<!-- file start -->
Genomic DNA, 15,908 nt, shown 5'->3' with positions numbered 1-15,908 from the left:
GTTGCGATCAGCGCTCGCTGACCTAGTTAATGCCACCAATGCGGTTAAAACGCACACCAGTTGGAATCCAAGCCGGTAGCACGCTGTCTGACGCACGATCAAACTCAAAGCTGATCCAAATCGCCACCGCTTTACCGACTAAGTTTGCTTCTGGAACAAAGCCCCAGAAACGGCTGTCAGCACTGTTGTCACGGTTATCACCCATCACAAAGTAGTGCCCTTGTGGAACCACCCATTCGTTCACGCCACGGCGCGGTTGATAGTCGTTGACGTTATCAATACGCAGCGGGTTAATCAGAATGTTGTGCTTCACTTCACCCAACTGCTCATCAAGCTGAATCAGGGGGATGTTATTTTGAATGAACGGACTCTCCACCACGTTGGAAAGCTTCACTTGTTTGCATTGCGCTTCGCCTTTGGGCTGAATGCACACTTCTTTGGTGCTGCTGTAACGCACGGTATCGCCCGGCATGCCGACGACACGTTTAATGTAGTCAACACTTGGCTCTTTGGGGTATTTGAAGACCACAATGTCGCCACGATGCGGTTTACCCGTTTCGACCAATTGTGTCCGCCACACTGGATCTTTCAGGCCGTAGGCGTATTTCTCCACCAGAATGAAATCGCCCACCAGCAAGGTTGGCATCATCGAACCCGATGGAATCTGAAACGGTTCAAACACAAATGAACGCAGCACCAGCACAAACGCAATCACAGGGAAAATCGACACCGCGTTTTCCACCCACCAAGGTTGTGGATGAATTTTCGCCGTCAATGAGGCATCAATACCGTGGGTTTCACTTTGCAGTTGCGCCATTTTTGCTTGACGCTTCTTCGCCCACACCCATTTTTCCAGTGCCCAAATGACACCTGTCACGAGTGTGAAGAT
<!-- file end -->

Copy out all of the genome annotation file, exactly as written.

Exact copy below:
Genomic DNA, 15,908 nt, shown 5'->3' with positions numbered 1-15,908 from the left:
GTTGCGATCAGCGCTCGCTGACCTAGTTAATGCCACCAATGCGGTTAAAACGCACACCAGTTGGAATCCAAGCCGGTAGCACGCTGTCTGACGCACGATCAAACTCAAAGCTGATCCAAATCGCCACCGCTTTACCGACTAAGTTTGCTTCTGGAACAAAGCCCCAGAAACGGCTGTCAGCACTGTTGTCACGGTTATCACCCATCACAAAGTAGTGCCCTTGTGGAACCACCCATTCGTTCACGCCACGGCGCGGTTGATAGTCGTTGACGTTATCAATACGCAGCGGGTTAATCAGAATGTTGTGCTTCACTTCACCCAACTGCTCATCAAGCTGAATCAGGGGGATGTTATTTTGAATGAACGGACTCTCCACCACGTTGGAAAGCTTCACTTGTTTGCATTGCGCTTCGCCTTTGGGCTGAATGCACACTTCTTTGGTGCTGCTGTAACGCACGGTATCGCCCGGCATGCCGACGACACGTTTAATGTAGTCAACACTTGGCTCTTTGGGGTATTTGAAGACCACAATGTCGCCACGATGCGGTTTACCCGTTTCGACCAATTGTGTCCGCCACACTGGATCTTTCAGGCCGTAGGCGTATTTCTCCACCAGAATGAAATCGCCCACCAGCAAGGTTGGCATCATCGAACCCGATGGAATCTGAAACGGTTCAAACACAAATGAACGCAGCACCAGCACAAACGCAATCACAGGGAAAATCGACACCGCGTTTTCCACCCACCAAGGTTGTGGATGAATTTTCGCCGTCAATGAGGCATCAATACCGTGGGTTTCACTTTGCAGTTGCGCCATTTTTGCTTGACGCTTCTTCGCCCACACCCATTTTTCCAGTGCCCAAATGACACCTGTCACGAGTGTGAAGAT